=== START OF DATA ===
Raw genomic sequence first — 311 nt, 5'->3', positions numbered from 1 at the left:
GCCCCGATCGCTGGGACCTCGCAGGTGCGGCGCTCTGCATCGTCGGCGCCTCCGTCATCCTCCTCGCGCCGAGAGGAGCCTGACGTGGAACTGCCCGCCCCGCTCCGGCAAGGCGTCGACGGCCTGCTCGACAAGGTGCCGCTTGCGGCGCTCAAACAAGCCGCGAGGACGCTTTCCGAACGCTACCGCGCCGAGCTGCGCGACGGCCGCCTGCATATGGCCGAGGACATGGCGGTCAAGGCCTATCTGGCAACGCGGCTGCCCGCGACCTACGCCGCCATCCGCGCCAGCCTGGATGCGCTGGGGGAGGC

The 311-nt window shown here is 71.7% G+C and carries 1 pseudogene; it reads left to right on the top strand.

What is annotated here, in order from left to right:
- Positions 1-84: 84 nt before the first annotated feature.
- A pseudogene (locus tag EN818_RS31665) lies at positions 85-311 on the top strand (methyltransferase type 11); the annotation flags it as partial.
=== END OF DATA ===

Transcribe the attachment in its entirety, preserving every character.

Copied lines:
Raw genomic sequence first — 311 nt, 5'->3', positions numbered from 1 at the left:
GCCCCGATCGCTGGGACCTCGCAGGTGCGGCGCTCTGCATCGTCGGCGCCTCCGTCATCCTCCTCGCGCCGAGAGGAGCCTGACGTGGAACTGCCCGCCCCGCTCCGGCAAGGCGTCGACGGCCTGCTCGACAAGGTGCCGCTTGCGGCGCTCAAACAAGCCGCGAGGACGCTTTCCGAACGCTACCGCGCCGAGCTGCGCGACGGCCGCCTGCATATGGCCGAGGACATGGCGGTCAAGGCCTATCTGGCAACGCGGCTGCCCGCGACCTACGCCGCCATCCGCGCCAGCCTGGATGCGCTGGGGGAGGC

The 311-nt window shown here is 71.7% G+C and carries 1 pseudogene; it reads left to right on the top strand.

What is annotated here, in order from left to right:
- Positions 1-84: 84 nt before the first annotated feature.
- A pseudogene (locus tag EN818_RS31665) lies at positions 85-311 on the top strand (methyltransferase type 11); the annotation flags it as partial.